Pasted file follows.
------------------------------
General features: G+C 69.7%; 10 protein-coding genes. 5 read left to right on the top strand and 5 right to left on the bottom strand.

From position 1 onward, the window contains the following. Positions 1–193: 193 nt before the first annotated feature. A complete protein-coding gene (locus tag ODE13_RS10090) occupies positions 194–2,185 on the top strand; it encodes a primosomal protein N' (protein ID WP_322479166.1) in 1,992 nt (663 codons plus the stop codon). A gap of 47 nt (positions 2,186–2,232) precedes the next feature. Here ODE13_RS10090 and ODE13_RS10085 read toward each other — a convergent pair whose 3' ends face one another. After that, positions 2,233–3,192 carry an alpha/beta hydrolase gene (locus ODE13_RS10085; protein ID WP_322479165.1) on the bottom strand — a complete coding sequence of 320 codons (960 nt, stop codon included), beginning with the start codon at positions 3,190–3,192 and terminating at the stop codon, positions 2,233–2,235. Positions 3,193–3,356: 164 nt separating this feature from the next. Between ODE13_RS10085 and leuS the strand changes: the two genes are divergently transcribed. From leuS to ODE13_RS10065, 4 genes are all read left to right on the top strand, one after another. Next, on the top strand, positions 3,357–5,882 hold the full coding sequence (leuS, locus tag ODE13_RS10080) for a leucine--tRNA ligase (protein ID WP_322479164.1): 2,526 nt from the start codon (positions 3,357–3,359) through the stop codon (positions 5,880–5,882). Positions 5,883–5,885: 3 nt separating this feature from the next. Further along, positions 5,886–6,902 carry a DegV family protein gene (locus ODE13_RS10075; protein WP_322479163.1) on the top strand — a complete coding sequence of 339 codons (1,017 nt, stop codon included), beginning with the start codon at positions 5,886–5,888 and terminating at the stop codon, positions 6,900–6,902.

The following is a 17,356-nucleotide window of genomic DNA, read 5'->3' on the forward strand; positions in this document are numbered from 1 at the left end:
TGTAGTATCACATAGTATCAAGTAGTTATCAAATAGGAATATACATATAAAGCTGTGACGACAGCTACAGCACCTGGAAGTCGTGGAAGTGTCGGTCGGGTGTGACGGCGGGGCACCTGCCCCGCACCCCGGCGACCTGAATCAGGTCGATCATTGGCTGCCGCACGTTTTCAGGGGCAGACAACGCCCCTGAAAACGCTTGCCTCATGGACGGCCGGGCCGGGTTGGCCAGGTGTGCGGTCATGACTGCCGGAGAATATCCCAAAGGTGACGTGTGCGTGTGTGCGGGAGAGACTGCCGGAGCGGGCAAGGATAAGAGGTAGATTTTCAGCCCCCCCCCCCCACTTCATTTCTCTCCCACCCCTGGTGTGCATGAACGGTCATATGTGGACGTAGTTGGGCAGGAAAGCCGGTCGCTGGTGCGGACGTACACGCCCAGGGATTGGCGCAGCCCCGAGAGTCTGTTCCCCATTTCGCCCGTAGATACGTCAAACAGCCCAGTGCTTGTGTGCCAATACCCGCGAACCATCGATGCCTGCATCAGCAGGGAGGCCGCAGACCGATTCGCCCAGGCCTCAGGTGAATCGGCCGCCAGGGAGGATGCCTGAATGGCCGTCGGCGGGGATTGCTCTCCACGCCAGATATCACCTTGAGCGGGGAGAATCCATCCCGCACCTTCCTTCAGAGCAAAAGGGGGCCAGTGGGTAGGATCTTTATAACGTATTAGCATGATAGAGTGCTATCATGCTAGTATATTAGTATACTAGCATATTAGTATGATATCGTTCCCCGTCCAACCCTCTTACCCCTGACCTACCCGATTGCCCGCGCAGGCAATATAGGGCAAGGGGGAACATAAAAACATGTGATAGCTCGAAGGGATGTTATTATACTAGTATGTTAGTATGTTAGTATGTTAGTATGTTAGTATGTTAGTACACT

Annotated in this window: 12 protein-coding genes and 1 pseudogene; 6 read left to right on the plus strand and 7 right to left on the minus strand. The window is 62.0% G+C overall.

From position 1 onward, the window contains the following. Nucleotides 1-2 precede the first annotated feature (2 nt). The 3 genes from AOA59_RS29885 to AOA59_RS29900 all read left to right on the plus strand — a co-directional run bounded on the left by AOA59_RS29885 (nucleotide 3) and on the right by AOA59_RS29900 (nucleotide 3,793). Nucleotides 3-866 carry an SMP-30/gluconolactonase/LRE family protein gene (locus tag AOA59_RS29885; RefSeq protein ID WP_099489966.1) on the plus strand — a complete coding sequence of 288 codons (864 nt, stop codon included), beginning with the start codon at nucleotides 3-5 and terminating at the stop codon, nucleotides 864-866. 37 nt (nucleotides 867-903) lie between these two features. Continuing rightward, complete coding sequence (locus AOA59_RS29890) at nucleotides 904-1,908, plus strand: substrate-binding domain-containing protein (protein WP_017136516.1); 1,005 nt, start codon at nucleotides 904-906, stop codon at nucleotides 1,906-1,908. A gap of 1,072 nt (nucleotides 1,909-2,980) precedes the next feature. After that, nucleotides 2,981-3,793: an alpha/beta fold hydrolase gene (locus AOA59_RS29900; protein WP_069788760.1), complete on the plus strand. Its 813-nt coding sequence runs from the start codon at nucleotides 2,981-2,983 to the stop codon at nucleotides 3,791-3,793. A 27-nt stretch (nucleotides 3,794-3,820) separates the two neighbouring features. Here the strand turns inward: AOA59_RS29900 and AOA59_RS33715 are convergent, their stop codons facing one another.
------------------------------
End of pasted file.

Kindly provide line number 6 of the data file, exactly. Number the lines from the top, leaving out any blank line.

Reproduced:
From position 1 onward, the window contains the following. Nucleotides 1-2 precede the first annotated feature (2 nt). The 3 genes from AOA59_RS29885 to AOA59_RS29900 all read left to right on the plus strand — a co-directional run bounded on the left by AOA59_RS29885 (nucleotide 3) and on the right by AOA59_RS29900 (nucleotide 3,793). Nucleotides 3-866 carry an SMP-30/gluconolactonase/LRE family protein gene (locus tag AOA59_RS29885; RefSeq protein ID WP_099489966.1) on the plus strand — a complete coding sequence of 288 codons (864 nt, stop codon included), beginning with the start codon at nucleotides 3-5 and terminating at the stop codon, nucleotides 864-866. 37 nt (nucleotides 867-903) lie between these two features. Continuing rightward, complete coding sequence (locus AOA59_RS29890) at nucleotides 904-1,908, plus strand: substrate-binding domain-containing protein (protein WP_017136516.1); 1,005 nt, start codon at nucleotides 904-906, stop codon at nucleotides 1,906-1,908. A gap of 1,072 nt (nucleotides 1,909-2,980) precedes the next feature. After that, nucleotides 2,981-3,793: an alpha/beta fold hydrolase gene (locus AOA59_RS29900; protein WP_069788760.1), complete on the plus strand. Its 813-nt coding sequence runs from the start codon at nucleotides 2,981-2,983 to the stop codon at nucleotides 3,791-3,793. A 27-nt stretch (nucleotides 3,794-3,820) separates the two neighbouring features. Here the strand turns inward: AOA59_RS29900 and AOA59_RS33715 are convergent, their stop codons facing one another.